If you can accept a higher risk in exchange for a potentially higher yield, corporate bonds may be right for your portfolio.
Corporate bonds can help in diversifying a portfolio and generally have a predictable payment structure.
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Companies issue corporate bonds to raise capital for activities such as expanding operations, purchasing new equipment, or building new facilities. The issuing company is responsible for making interest payments and repaying the principal at maturity. Corporate bonds are senior to stock, so interest and principal must be paid before dividends are paid to stockholders.
What does Schwab offer?
Why would Schwab recommend corporate bonds?
New-issue corporate bonds
While there are no transaction fees on new-issue bonds, Schwab receives a selling concession for distributing the security to Schwab customers.
Secondary market corporate bonds
Transaction fee of $1 per bond ($10 minimum, $250 maximum per trade*)
Online price + $25 per trade
*Schwab reserves the right to act as principal on any fixed income transaction, public offering or securities transaction. When Schwab acts as principal, the bond price includes our transaction fee (outlined above) and may also include a markup that reflects the bid-ask spread and is not subject to a minimum or maximum. When trading as principal, Schwab may also be holding the security in its own account prior to selling it to you and, therefore, may make (or lose) money depending on whether the price of the security has risen or fallen while Schwab has held it. When Schwab acts as agent, a commission will be charged on the transaction.
Take a closer look at the benefits.
Potential for higher returns
Corporate bonds can offer higher yields than those offered by other fixed income securities with similar maturities, but they have more risks. If you’re able to accept the higher risk that comes with this investment, corporate bonds could potentially enhance the overall return of your fixed income portfolio.
Many corporate bonds are actively traded in the secondary market, which allows access to principal prior to maturity. Some bonds trade more actively than others, and those that don’t trade as often may be more difficult to sell. Investors may receive more or less than the original investment. By examining total issuance and trading history, investors can evaluate the liquidity of a particular bond.
Corporate bond prices generally behave differently from stocks, so they can offer diversification benefits to a portfolio. The wide selection of corporate bonds also makes it possible to diversify by issuer, industry, maturity, credit ratings, and interest payment schedule.
Consider investing a minimum of $100,000 in at least 10 different issuers to be diversified in corporate bonds.
In addition to the risks commonly associated with bonds, such as interest rate, credit, call, liquidity, reinvestment, inflation (or purchasing power), and market and event risks, the following characteristics should be considered when making decisions about corporate bonds.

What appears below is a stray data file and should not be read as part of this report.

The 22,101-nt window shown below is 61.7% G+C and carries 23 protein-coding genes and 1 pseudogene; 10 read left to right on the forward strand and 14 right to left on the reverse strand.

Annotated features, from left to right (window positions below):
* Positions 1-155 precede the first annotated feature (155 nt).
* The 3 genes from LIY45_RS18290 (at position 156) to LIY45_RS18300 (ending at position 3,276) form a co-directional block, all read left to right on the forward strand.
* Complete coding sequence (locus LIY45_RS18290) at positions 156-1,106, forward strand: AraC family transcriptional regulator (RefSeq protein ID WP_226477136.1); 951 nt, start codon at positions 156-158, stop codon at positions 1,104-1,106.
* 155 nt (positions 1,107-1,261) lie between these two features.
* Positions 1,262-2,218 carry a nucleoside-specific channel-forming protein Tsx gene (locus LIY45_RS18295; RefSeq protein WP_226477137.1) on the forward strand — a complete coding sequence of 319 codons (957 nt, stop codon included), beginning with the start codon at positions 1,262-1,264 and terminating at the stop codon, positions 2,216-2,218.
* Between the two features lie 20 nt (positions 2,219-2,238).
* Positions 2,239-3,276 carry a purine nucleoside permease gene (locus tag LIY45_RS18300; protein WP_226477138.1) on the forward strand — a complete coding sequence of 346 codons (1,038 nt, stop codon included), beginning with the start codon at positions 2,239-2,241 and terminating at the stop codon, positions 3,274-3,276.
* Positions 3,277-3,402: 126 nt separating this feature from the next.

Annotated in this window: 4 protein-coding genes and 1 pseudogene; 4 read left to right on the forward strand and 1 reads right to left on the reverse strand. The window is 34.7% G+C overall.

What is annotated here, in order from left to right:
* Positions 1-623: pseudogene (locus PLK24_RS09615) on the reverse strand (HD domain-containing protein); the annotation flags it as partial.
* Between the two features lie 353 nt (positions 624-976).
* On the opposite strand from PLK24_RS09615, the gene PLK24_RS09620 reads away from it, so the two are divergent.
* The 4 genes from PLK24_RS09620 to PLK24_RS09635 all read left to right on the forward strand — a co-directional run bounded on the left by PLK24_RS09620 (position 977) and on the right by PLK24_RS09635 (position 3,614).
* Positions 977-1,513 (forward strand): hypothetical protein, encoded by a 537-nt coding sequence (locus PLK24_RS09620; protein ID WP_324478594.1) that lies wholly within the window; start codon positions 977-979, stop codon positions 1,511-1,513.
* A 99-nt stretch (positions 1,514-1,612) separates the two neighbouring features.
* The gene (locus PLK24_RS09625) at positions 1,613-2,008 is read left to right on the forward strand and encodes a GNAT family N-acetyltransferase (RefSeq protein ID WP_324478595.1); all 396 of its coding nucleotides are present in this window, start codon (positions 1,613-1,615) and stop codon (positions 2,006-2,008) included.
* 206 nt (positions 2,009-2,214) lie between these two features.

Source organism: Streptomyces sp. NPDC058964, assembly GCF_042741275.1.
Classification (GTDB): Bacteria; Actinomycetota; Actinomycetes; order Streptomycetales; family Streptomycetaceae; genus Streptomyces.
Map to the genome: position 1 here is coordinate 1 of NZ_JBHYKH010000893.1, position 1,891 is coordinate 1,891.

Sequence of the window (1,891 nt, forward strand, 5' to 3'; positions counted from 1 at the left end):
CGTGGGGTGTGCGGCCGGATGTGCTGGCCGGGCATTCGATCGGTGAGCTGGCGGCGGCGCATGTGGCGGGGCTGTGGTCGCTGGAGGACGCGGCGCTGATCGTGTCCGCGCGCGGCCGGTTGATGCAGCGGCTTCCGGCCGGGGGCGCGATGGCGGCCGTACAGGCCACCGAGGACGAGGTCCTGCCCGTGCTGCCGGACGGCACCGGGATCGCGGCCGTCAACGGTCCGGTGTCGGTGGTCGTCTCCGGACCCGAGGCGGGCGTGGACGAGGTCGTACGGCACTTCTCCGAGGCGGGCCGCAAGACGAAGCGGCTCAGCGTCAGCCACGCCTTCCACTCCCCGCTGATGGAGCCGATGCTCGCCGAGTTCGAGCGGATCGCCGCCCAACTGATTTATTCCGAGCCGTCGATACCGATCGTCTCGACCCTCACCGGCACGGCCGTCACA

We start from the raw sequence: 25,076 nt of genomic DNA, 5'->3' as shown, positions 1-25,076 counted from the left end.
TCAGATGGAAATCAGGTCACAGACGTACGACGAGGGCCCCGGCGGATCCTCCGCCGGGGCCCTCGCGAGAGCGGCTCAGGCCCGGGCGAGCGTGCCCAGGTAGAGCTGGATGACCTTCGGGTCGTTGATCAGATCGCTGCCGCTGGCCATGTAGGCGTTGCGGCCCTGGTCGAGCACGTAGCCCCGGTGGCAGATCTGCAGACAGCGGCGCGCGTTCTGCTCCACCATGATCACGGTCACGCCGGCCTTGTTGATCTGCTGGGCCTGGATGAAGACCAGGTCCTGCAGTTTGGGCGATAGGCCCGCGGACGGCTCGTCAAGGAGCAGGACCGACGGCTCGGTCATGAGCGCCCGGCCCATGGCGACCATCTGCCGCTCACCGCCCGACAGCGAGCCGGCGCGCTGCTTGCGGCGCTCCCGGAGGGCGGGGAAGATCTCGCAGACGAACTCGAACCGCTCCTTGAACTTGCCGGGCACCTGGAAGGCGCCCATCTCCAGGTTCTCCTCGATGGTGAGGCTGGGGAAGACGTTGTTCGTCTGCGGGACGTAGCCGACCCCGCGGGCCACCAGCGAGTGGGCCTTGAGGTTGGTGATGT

Corporate bonds generally have lower credit ratings—and higher credit risk—than those of U.S. government bonds. Most corporate bonds are only guaranteed by the company that issues them, and the credit quality of corporate issuers varies greatly, with ratings ranging from AAA to C or lower. If the issuing company is financially unable to make interest and principal payments, the investor’s investment may be at risk.
Subordinated vs. unsubordinated bonds
Bonds from a single issuer are ranked in order of priority of payment in the event of a bankruptcy. Senior debt, which is paid first, may have a higher credit rating and higher credit quality than junior, or subordinated, debt.
Secured vs. unsecured bonds
Corporate bonds can be secured or unsecured obligations of the issuing company. Most issues are unsecured and backed only by the company’s promise to honor its commitments.
Secured bonds include a pledge of assets or revenue backing any bond payments. If the issuer is unable to make bond payments, this collateral may be used to pay back bondholders. Secured bonds generally have lower credit risk and lower coupon payments compared to unsecured bonds issued by the same corporate issuer.
If a bond issuer repays the principal (calls) of the bond before its stated maturity date, the investor could miss out on future interest income payments.
If the credit rating of the corporate bond changes to a lower rating, the value of the bond may decrease. This can occur if the issuer defaults.
If interest rates rise, the market value of the bond may decline, which could be a risk to the investor trying to sell before the maturity date.
If interest rates are low and a bond reaches its maturity date or the issuer calls the bond, the investor could be left with a lower yielding reinvestment option and possible reduction in cash flow.
Inflation (purchasing power)
If prices rise at a higher rate than investment returns, then money buys less in the future. The risk is greatest if the bond has a long time before its maturity.
Market and event
Outside situations that influence the market could have a negative impact on the price or value of your investment.
The relative ability of a security to be sold without substantial transaction costs or reduction of value. The harder it is to sell a security or the greater the loss in value resulting from a sale, the greater the liquidity risk.
Find corporate bonds.
Schwab makes it easier for you to narrow your choices and find the corporate bonds that are right for your portfolio. Schwab BondSource® gives you access to thousands of bonds, all in one place.
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